Beneficiaries will include researchers, industry (biopesticide producers and users), government agencies, local authorities, public bodies, environmental groups and the general public. The forestry sector will benefit from having benign alternatives to chemicals that are being withdrawn for the control of pine weevil, the most destructive pest in conifer forests. Nurseries and the horticultural sector will benefit in having efficacious products and strategies for control of black vine weevil larvae in nursery stock. Pine processionary moth (PPM) and Asian longhorned beetle (ALB) pose major threats to UK pine and hardwoods, respectively. Benign control products and strategies for these pests would benefit countries where they are endemic but, should they enter the UK, as recently with ALB, could play a major role in their eradication. Effective control of PPM will benefit the forestry sector from economic losses and also forest users (workers and tourists) at risk from urticating hairs released by the larvae and harmful to human health. ALB has a wide host range and, if unchecked, would have a profound impact on urban landscapes (e.g. horsechestnut, cherry, plane, elm, poplar, maple), biofuel crops (e.g. willow), natural and managed woodlands (e.g. ash, beech, birch, alder) which, in turn, would impact on the wildlife in those ecosystems. Botanicals offer a relatively inexpensive method of killing pests inside galleries so could be used to treat suspect infested wood.

BIPESCO will add to the diminishing arsenal of products for pest control and enable growers to comply with EU legislation (EC Regulation 1107/2009 & Directive 2009/128/EC) that oblige member states to implement principles of integrated pest management (IPM) with priority to be given to benign, non-chemical methods of pest control. BIPESCO products and IPM strategies address this legislation and will increase the competitiveness of UK enterprises in strategic areas of pest control. BIPESCO products are safer than conventional pesticides and will protect and benefit the general public and wildlife. Other benefits to stakeholders include: helping foresters comply with Forest Stewardship Council's certification scheme, creating wealth and jobs in important bioscience sectors (knowledge based economy), and ensuring sustained collaboration between the industry and non-industry partners. Other companies in the supply chain (non-participants) will also benefit (e.g. producers of botanicals, biodegradable polymers for controlled release of attractants/repellents). BIPESCO focuses on pests which are of major socio-economic importance. The outputs will benefit the UK and many significant overseas markets through the development by the project consortium of fungal and botanical based products, focussing on the gap in the market for safe alternatives. These products will also create the opportunity to target several market sectors (multiple income streams) reflected by several companies and government agencies participating in the project.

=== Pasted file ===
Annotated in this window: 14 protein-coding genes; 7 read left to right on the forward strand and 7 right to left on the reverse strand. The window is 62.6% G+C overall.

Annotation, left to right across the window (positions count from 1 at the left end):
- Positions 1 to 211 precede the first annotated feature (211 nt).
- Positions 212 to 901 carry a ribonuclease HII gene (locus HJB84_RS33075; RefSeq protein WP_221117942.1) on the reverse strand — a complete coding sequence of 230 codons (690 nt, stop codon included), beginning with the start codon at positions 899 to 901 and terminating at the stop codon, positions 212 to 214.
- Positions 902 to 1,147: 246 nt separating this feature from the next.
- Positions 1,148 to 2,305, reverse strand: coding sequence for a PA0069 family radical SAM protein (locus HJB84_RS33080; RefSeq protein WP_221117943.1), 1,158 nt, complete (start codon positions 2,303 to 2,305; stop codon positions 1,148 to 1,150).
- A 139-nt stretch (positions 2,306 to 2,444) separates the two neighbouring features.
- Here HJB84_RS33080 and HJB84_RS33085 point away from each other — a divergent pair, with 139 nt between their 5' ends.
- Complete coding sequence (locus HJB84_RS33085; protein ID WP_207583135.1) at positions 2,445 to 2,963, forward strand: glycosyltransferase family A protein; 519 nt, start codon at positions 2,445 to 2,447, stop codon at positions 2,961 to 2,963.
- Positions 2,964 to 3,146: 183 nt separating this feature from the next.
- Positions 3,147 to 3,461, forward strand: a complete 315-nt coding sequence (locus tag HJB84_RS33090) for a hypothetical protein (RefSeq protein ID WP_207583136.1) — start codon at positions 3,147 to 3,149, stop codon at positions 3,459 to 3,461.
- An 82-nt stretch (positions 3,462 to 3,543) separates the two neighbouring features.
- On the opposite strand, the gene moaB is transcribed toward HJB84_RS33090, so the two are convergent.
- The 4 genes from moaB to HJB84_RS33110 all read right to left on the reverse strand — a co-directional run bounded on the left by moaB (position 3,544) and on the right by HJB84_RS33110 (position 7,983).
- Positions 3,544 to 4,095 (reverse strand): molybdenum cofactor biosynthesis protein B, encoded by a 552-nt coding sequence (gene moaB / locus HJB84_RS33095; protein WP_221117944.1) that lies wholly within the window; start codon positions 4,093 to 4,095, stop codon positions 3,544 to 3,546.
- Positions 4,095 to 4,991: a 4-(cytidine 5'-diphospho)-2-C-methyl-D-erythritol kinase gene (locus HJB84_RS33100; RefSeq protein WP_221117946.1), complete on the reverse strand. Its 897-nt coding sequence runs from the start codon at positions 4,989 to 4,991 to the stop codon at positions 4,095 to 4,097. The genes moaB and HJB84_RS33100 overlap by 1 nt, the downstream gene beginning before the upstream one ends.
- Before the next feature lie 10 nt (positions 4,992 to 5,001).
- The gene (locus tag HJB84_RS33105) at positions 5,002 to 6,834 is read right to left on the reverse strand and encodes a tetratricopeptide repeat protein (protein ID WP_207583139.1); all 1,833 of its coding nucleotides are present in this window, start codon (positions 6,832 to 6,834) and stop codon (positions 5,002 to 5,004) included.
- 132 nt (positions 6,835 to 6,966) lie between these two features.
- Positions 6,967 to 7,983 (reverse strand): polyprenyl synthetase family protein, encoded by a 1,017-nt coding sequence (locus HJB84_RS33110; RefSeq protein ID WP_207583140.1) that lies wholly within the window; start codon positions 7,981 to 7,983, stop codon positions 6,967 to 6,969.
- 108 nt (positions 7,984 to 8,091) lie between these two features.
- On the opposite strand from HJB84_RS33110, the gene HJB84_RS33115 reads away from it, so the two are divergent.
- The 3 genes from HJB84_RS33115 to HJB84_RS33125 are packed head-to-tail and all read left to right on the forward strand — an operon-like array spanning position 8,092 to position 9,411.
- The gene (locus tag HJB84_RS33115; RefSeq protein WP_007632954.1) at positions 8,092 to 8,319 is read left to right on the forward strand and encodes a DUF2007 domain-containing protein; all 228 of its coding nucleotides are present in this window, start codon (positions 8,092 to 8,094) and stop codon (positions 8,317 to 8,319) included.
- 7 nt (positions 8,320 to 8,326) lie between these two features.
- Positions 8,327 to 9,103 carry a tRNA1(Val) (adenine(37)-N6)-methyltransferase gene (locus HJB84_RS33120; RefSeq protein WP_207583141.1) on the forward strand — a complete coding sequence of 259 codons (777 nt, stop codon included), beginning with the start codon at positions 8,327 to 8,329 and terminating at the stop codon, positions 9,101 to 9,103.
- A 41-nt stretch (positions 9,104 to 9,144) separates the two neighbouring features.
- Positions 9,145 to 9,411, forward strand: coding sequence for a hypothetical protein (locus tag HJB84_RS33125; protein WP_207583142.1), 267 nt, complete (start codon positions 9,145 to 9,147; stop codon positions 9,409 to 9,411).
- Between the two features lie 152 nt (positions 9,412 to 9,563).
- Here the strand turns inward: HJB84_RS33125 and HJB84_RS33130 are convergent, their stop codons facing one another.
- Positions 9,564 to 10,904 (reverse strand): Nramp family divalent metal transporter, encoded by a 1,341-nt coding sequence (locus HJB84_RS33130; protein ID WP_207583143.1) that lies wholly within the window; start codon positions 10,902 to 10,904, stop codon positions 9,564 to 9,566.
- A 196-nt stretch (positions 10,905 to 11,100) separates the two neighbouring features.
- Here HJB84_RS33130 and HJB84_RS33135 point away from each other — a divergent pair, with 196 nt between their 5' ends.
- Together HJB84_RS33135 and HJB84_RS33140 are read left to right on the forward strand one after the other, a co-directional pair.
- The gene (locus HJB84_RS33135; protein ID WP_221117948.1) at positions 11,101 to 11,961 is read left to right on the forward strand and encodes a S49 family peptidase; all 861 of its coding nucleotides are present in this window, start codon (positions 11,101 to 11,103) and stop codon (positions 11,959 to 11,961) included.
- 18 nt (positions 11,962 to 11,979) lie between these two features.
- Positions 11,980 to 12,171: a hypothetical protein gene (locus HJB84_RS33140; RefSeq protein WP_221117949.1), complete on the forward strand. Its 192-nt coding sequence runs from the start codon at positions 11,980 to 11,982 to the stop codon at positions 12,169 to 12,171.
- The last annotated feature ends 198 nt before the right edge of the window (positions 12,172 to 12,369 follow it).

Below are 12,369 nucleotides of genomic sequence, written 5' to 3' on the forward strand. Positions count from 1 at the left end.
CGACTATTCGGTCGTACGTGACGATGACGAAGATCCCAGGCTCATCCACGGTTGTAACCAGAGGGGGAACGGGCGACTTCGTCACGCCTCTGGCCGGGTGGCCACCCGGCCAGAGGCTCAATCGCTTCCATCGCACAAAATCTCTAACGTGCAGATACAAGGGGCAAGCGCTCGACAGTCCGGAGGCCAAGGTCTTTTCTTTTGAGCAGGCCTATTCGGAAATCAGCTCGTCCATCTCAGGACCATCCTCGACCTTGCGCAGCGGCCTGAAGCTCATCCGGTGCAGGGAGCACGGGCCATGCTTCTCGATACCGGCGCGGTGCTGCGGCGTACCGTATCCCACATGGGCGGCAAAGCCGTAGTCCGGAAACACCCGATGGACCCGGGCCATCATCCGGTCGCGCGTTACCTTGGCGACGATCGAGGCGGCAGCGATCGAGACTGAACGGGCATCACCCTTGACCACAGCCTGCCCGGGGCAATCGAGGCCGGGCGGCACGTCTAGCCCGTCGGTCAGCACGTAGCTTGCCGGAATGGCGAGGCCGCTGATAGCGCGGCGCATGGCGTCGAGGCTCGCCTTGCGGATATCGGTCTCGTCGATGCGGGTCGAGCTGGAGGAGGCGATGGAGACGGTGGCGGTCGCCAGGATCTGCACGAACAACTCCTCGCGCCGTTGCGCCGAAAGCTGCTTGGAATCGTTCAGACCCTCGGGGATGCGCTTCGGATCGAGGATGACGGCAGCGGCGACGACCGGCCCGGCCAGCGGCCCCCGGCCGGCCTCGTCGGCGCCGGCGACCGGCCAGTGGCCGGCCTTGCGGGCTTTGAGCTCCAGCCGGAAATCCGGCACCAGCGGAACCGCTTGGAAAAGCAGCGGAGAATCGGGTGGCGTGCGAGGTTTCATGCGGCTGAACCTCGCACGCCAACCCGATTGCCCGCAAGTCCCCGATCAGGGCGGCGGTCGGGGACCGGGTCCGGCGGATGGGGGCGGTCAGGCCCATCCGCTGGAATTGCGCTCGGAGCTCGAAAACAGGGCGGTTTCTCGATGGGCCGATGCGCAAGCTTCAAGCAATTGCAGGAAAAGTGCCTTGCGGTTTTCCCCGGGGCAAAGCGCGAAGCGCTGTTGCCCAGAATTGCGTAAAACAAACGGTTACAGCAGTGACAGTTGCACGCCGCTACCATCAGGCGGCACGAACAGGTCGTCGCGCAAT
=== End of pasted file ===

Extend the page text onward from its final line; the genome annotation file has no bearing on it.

Publications

10 25 50
 
Description Strains of an insect pathogenic fungus, Metarhizium brunneum (anisopliae) have been identified by the consortium (Swansea University, Forest Research & Fera) that are highly pathogenic to at least two of the target pest insect species. One of the strains (V275) is the same as the commercial product Met52, which is already distributed in the UK by Fargro Ltd for other purposes . Hence, new potential markets identified which should lead to increased sales.